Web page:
» Needed: An ability to listen to your body (see “Learn to Love Running: By Feel”); a treadmill, if doing this on a treadmill; a GPS-enabled device, if doing this by device
            » Where: On a road, a trail, a treadmill
            » How:

            • Walk until your body feels less creaky than when you started. 

            • Spot something ahead of you, but not too far ahead of you—a tree, a telephone pole, a stop sign. If you’re on a treadmill or if going by distance measured by a device, choose a distance. 

            • Jog/run to that thing/mileage. 

            • Walk until another thing—a different tree, a different telephone pole, a yield sign. Or to the next mileage increment on your treadmill console or smartwatch.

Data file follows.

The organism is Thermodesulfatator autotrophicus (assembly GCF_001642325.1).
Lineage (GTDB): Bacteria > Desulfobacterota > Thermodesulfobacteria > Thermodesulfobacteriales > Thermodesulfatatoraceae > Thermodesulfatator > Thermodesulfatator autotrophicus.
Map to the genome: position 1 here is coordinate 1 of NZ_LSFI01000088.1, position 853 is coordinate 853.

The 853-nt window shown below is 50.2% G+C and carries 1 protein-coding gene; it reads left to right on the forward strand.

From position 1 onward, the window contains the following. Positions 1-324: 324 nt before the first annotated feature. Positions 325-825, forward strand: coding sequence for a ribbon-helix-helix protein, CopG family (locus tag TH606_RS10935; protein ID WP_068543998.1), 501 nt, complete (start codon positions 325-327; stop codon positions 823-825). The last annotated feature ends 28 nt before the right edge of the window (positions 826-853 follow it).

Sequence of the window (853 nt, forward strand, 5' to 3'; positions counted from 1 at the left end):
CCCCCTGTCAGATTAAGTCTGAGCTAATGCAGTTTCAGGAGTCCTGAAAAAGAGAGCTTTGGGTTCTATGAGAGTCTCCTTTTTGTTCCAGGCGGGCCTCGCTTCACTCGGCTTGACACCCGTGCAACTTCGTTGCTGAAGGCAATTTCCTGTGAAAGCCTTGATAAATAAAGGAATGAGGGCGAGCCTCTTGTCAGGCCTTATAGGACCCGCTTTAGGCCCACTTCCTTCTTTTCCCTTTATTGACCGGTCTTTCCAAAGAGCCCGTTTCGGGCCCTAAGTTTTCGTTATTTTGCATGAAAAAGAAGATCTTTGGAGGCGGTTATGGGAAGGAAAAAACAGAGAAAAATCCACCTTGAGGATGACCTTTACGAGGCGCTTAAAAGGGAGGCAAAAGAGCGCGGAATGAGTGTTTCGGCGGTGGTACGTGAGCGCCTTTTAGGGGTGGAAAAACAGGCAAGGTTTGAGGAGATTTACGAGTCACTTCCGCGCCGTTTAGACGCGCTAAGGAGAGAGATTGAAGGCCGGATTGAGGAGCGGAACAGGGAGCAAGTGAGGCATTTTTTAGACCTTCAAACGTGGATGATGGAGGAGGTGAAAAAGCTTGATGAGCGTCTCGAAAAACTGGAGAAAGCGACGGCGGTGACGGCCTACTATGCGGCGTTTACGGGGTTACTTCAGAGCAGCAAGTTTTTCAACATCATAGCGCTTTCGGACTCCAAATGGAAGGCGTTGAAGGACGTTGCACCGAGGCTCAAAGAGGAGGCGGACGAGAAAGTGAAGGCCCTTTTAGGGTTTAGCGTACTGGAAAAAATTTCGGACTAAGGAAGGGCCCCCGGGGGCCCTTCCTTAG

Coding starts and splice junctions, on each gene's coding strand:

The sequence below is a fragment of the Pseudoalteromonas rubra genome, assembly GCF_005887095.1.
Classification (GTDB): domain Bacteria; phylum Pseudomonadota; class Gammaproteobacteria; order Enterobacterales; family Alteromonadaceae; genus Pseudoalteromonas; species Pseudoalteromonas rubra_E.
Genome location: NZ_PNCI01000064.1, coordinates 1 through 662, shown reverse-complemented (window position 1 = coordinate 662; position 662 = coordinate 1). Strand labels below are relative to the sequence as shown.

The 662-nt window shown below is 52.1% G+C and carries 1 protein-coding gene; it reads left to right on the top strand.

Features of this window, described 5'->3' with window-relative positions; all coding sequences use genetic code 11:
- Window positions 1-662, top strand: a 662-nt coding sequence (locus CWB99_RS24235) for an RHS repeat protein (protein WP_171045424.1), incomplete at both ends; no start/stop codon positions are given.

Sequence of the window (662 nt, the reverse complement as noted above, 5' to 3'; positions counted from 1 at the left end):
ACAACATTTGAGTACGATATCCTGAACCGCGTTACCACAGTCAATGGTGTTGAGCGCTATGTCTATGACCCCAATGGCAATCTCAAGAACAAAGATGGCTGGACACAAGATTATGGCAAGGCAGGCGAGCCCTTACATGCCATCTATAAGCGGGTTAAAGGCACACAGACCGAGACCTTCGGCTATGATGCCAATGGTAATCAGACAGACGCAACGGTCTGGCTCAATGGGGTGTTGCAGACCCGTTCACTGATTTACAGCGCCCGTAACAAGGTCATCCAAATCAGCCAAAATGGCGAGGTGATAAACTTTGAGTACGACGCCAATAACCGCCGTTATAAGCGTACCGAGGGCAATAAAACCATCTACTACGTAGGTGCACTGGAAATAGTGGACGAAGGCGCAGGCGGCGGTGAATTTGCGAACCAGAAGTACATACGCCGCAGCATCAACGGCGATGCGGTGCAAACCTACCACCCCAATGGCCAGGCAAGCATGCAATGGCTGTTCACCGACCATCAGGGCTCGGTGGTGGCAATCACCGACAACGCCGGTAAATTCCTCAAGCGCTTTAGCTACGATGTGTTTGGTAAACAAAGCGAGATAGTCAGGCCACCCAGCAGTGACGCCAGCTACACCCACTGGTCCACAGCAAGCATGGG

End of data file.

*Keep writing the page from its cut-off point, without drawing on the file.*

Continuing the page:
• Repeat, listening to your body. If the thing/increment you chose makes you go into overload—your muscles or lungs scream—walk sooner. Likewise, if you feel ready to run again before the rst thing you chose, adjust said thing. Pick something closer/shorter.
            • Walk to cool down.

            Improve (Week 3ish): Pick natural markers or distances on the treadmill or smartwatch that are farther than the first time you tried this.

            Improve more (Week 5ish): Pick natural markers that are farther still and/or choose natural markers for your walking breaks that are closer together.

            Improve even more (Week 7ish): Choose natural markers that are farther than you ever thought you could run at one time, only after you’ve built up to doing so. 

            » Tip: If you run the same route once a week, you’ll be able to gauge your progress easily. That said, don’t run the same route every time you head out. Your body wants to run varied routes, as does your mind.

            The story was adapted with permission from Running That Doesn’t Suck: How to Love Running (Even if you Think You Hate It) by Lisa Jhung (Running Press)